About Me

I am a proud wife and mother, and a born again Christian. I work from home as a writer while taking care of Miss N, our six-year-old, Miss M, our four-year-old and Miss C, our newest bundle of joy. Life is crazy but so much fun!

Thursday, June 3, 2010

Healing After Emotional Abuse

I realize I promised a series on emotional abuse, and then sort of stopped. Life got busy, and honestly I was having trouble putting my thoughts into words. I do want to finish it, even if no one is reading, so here are a few thoughts. If you are new to this discussion, start with the first post here and the second post here.

I am realizing that healing after emotional abuse is not easy. I have said a few times since this has been brought to my attention that I honestly think emotional abuse is more damaging, or at least equally damaging, as physical. I think more because the physical abuse we readily admit is wrong. Deep down many abused women may think they are provoking the abuse, but they likely know that hitting, etc. is wrong. Emotional abuse, on the other hand, is more subtle and less obvious.

Because of the deep scars that emotional abuse causes, healing is not easy. I think many assume, “Good, she is away from her abuser, she is fine now.” This is NOT true. In talking with those I love who have suffered from abuse, I am realizing that getting away is just the start of the healing process. The emotional abuse can continue through contact with the spouse, and the woman’s emotional state is quite battered. It takes tremendous support and encouragement and prayer for her to once again recognize her worth. If the spouse cut her off from any spiritual venues she loved during the marriage, it is going to be even harder.

So, if you are friends or a relative of someone who has dealt with abuse, how can you help? Honestly, I’m not sure I know all of the answers here. Each woman is going to be different in her approach to things. Here is what I think:

  • First, do not push too hard. Let her share details when she is ready. If she is willing for you to ask lots of questions, she will let you know.
  • Second, do not be afraid to ask how things are going, but only ask if you really want to know. The casual “how are you?” that we all are guilty of asking is less than helpful. She may need someone she can really open up to, so do not ask if you cannot be that person.
  • Third, do not give her advice on how to fix her marriage. Unless you have been there, you DO NOT understand what she is going through. You DO NOT understand what abuse does to someone. You DO NOT know how to tell her to be a “good wife” and “respond to her husband well” (This one gets me a little riled up but that is a whole ‘nother post.)
  • Fourth, talk about other things. Abuse is an ever-present situation, and the friend may want to talk about normal life. Are there kids/hobbies/a job? Ask how those are going. Let them talk about their non-hurting life. Do not be afraid to talk about your life, even if it is going well. The person is your friend and needs to see that life can be normal. I know for me it is sometimes hard to talk about my blessings when I know someone is hurting, but it’s OK to do so.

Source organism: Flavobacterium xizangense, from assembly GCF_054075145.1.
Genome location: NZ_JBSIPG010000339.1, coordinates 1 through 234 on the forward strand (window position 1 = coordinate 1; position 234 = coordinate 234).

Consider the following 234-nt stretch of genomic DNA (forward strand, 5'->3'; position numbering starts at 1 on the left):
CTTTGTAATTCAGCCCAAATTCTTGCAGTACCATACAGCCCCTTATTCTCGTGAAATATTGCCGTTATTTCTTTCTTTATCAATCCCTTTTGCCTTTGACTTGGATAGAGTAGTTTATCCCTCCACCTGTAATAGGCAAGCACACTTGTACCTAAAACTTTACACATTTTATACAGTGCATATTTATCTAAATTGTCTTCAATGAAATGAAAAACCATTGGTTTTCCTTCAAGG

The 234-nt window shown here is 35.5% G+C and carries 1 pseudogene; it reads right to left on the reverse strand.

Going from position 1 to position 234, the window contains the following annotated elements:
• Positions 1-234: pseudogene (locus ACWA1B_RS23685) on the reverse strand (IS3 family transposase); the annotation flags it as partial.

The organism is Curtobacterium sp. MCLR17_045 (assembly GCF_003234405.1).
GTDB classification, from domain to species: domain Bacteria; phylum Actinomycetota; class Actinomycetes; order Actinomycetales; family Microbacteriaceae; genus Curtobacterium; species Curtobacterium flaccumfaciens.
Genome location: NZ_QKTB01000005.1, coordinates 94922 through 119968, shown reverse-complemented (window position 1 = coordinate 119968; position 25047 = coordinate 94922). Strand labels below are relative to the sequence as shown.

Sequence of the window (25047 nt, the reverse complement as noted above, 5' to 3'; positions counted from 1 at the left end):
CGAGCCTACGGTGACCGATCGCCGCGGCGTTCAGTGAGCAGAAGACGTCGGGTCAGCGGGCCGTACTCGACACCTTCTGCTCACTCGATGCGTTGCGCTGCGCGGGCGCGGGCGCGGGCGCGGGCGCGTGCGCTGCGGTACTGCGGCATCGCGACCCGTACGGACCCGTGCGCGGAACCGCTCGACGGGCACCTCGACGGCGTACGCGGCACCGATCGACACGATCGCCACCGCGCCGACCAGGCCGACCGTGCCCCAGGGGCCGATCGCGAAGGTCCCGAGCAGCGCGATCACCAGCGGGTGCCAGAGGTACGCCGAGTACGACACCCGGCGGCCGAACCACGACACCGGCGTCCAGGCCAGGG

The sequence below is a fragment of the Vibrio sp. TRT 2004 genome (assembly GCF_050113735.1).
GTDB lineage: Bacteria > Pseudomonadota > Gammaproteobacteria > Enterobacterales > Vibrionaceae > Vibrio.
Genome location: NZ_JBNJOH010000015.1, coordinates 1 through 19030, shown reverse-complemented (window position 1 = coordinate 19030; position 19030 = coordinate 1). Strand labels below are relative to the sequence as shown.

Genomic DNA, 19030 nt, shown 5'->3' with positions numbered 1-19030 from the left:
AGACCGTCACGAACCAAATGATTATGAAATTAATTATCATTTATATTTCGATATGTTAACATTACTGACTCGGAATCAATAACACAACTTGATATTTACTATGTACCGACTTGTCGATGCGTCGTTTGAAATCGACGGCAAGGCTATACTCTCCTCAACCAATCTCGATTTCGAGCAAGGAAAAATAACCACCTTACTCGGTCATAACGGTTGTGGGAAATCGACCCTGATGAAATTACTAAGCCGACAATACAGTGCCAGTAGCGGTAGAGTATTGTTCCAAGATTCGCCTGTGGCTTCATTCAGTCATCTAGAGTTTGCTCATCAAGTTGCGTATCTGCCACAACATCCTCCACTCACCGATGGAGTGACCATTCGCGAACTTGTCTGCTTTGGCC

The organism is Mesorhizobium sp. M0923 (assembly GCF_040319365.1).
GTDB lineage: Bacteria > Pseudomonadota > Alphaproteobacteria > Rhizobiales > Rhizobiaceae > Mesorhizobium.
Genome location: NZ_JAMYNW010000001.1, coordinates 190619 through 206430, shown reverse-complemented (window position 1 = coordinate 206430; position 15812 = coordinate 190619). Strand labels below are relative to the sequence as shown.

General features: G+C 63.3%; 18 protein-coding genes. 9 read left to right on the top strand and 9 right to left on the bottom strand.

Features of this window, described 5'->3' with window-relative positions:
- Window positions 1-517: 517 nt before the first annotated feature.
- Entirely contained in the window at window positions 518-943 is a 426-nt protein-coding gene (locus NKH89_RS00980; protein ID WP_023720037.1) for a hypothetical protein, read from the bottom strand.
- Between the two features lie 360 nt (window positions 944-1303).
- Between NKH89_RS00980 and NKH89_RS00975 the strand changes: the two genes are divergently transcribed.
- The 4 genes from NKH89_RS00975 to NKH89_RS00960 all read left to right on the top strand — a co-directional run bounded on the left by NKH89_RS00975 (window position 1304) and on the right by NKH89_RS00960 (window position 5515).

• You must remind her that she did not do anything to cause the abuse. Often abused women feel like they sinned, they upset him, they did something to cause this. They must understand that the abusive nature, the problem, lies with their husband. It is a deeply rooted part of who he is as a person, and she did nothing to cause it.
  • Be willing to offer practical advice IF IT IS ASKED FOR. Do not butt in and try to run your friend’s life, but if she needs help thinking through the next step and asks you for it, then by all means, help. She will likely be facing some pretty big decisions in the immediate future after leaving her spouse, and may need a sounding board.
  • Finally, and this one is hard for me, listen to her talk about her abuser, but do not start tearing him down. She needs to know that the behavior is not normal and is not ok, but if she is praying for reconciliation, tearing down the man she wishes to reconcile with is not going to help her, and may make her shut off from you. When she tells you things that seem so crazy, it seems to be ok to mention that that is sin and that is not normal, but proceed with caution.
If she asks your advice, give it, but do not attempt to think that you know what is best for her. You might think that reconcilliation is the best option, but that requires major change on the abuser’s part, and pushing for reconciliation before it is time is opening the door to more and even more dangerous abuse. You might think that divorce or permanent separation is best, but it is not your place to tell her this. Allow her to heal at her own pace, and most imporantly, be there to listen to her.


Jan said...

your insight into this is of the Lord. I can tell that you have spent a lot of time in prayer and study.

You are a good friend and I consider it an honor to call you my daughter as well as my friend

abusemom81 said...

I really love your insights and views and advice on emotional abuse. I was in an abusive relationship (physically and emotionally) but now over one year later (and a 9 month old baby later) I am over the physical but still suffer from the emotional abuse. What i have found is that sooo many women don't even realize that they are being abused emotionally: But it changes you! It changed me profoundly! I turned into an introvertive person with no self-esteem who thought I was crazy (he made me believe this) I am only now rediscovering who i WAS before that relationship and am back on track to becoming the women and mom that I want to be!

Adventure Mom Janna said...

I'm glad you are reaching others with what you have learned.

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